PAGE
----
12 April, 2024

Leading Older Adults to Find Places of Service


by | 17 May, 2009 | 0 comments


By Amy Hanson

VolunteerMatch, an organization that helps to connect people with community groups, commissioned an extensive research study in 2006 and discovered that more than half of adults 55 and older are interested in volunteering. The challenge is that many of them are having difficulty finding the right way to share their skills and experience.

As leaders, what can we do to help people in the second half of life discover their unique place to serve?


Connect people to God so he can lead them. A few years ago I met a man named Hal who was in his late 70s and had been ministering in the Houston prison system for nearly 20 years. He told me about sitting in church on a Sunday morning, listening as the minister taught from Matthew 25. And he heard in a fresh way the words of Jesus, “I was in prison and you came to visit me” (Matthew 25:36). He said the minister”s words resonated with his own feelings and spurred him to begin visiting, praying, and working weekly with male inmates.


Over the years, he has befriended many of these men, helping them with attorney costs and helping them find jobs when they were released. Hal found a significant ministry he will continue as long as he is physically able . . . and it started because he was listening to God”s voice.


Encourage people to serve in an area of interest. I know of a woman who had always wanted to go on a short-term mission trip, but the opportunity did not present itself until she was 80 years old. Missions had been close to her heart for some time. Fortunately, she did not let her age deter her from participating in a trip with her church to Nicaragua where she was a tremendous blessing to the people who lived there.


Help people tap into their passion. I like the definition Bruce Bugbee uses for passion when he says it is the God-given desire that compels us to make a difference in a particular area of ministry. Dr. James Dobson”s passion for the family resulted in the birth of Focus on the Family. Everett Swanson”s passion for orphaned children became the beginning of Compassion International.

I served in ministry with an energetic 70-year-old man named Joe. He was recently divorced and quickly gravitated to leading a small group with other older single adults. I thought all was well until he confided in me that his heart”s passion was with kids.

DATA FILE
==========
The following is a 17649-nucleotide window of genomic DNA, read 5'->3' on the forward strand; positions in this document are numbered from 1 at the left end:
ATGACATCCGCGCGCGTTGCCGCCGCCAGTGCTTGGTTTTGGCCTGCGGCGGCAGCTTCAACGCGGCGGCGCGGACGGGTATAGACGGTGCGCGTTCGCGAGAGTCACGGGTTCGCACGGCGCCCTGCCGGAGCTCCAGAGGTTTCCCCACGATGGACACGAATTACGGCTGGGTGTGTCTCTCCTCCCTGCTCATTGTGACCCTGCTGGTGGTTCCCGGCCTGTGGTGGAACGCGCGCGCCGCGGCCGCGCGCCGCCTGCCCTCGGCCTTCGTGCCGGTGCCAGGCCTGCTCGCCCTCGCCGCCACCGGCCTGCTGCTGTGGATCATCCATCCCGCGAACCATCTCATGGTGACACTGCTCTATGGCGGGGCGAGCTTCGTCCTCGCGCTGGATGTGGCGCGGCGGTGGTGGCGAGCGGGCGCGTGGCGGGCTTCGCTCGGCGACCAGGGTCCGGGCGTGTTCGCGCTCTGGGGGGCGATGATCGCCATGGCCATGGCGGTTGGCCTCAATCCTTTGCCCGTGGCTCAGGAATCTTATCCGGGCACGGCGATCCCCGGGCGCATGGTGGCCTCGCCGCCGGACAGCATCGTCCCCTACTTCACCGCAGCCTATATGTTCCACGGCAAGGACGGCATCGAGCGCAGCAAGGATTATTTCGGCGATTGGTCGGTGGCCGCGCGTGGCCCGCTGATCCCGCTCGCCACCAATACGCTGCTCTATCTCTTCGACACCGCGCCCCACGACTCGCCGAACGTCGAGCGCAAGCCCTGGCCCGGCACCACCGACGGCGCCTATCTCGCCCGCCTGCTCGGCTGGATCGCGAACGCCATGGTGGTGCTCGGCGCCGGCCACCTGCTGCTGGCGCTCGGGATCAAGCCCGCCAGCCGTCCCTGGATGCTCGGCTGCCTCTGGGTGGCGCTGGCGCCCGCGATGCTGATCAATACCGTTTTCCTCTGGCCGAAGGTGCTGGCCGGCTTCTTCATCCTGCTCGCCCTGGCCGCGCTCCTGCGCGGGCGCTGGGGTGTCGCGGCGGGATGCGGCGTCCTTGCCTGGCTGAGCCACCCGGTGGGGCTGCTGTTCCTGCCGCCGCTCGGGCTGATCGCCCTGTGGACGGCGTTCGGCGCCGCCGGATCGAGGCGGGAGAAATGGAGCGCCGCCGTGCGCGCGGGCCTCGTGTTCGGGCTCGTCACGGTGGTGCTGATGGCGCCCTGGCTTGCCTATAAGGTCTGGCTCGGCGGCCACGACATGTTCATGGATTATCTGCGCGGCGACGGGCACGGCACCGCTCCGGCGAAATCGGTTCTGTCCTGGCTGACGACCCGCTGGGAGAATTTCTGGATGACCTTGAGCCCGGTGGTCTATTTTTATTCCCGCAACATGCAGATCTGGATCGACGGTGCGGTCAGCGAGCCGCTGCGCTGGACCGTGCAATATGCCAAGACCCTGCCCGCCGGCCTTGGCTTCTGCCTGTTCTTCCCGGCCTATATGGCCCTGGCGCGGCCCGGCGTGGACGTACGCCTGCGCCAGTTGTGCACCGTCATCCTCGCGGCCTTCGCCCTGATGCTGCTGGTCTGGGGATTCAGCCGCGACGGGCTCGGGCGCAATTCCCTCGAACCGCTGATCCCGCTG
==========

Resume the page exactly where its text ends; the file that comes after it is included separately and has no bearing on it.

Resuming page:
One evening, a number of years after I had moved out of state, I was back at this church and happened to walk down the hallway and catch a glimpse of Joe. There he was, high-fiving young boys, hugging them, and expending tons of energy. When I got to him he flashed me the biggest smile and said, “I love this! This is what I was meant to do!”


That”s passion. And people will thrive when they serve in their area of passion.




Show people how they might use their past experiences. For many people the skills they used in their career can now be used in meaningful kingdom work.

My father was a successful accountant for a large oil company before retiring. He now spends 8-10 hours every week as the financial director for the local Habitat for Humanity chapter. His attention to detail and ability to manage multiple projects are assets to the organization.

Older adults are looking for ways to make a lasting impact. The Bible speaks over and over of men and women God used mightily in their later years. Consider Abraham, who fathered a child at the age of 100, or Moses, who at the age of 80 led the Israelites to the edge of the promised land. Age certainly does not have to be a limitation in serving God; rather, it can be a wide-open door of possibility!


For a helpful resource on this topic, see Amy Hanson”s paper, Creating New Opportunities for Older Adults to Serve, at www.leadnet.org/encoregeneration.






Amy Hanson is a speaker, educator, writer, and consultant in older adult ministry and gerontology. She was the active adult (50-plus) ministries director at Central Christian Church in Las Vegas before moving to Nebraska to complete her PhD in human sciences. She teaches college-level courses on aging and is writing a book on the church”s response to the aging baby boomer. Amy lives in Omaha, Nebraska, with her husband, Jon, and their 5-year old daughter, Ella. Find out more about Amy”s ministry at www.amyhanson.net. 


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